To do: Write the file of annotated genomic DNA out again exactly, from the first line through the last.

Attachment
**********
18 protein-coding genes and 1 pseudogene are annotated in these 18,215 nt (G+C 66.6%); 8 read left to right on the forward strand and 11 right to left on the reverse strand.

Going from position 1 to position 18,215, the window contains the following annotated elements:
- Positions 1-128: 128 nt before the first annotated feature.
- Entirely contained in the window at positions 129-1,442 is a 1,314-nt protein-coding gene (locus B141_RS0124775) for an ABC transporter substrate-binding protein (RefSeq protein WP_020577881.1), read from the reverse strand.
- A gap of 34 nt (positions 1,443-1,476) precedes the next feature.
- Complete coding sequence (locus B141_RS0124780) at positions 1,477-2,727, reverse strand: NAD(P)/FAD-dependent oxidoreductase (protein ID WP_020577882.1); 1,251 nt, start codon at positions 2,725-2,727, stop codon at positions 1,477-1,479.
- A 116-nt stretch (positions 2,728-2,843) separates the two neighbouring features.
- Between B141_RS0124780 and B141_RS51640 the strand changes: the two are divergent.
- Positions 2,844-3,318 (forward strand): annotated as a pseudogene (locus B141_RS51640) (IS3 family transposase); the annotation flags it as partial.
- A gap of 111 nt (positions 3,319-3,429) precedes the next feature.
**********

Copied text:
18 protein-coding genes and 1 pseudogene are annotated in these 18,215 nt (G+C 66.6%); 8 read left to right on the forward strand and 11 right to left on the reverse strand.

Going from position 1 to position 18,215, the window contains the following annotated elements:
- Positions 1-128: 128 nt before the first annotated feature.
- Entirely contained in the window at positions 129-1,442 is a 1,314-nt protein-coding gene (locus B141_RS0124775) for an ABC transporter substrate-binding protein (RefSeq protein WP_020577881.1), read from the reverse strand.
- A gap of 34 nt (positions 1,443-1,476) precedes the next feature.
- Complete coding sequence (locus B141_RS0124780) at positions 1,477-2,727, reverse strand: NAD(P)/FAD-dependent oxidoreductase (protein ID WP_020577882.1); 1,251 nt, start codon at positions 2,725-2,727, stop codon at positions 1,477-1,479.
- A 116-nt stretch (positions 2,728-2,843) separates the two neighbouring features.
- Between B141_RS0124780 and B141_RS51640 the strand changes: the two are divergent.
- Positions 2,844-3,318 (forward strand): annotated as a pseudogene (locus B141_RS51640) (IS3 family transposase); the annotation flags it as partial.
- A gap of 111 nt (positions 3,319-3,429) precedes the next feature.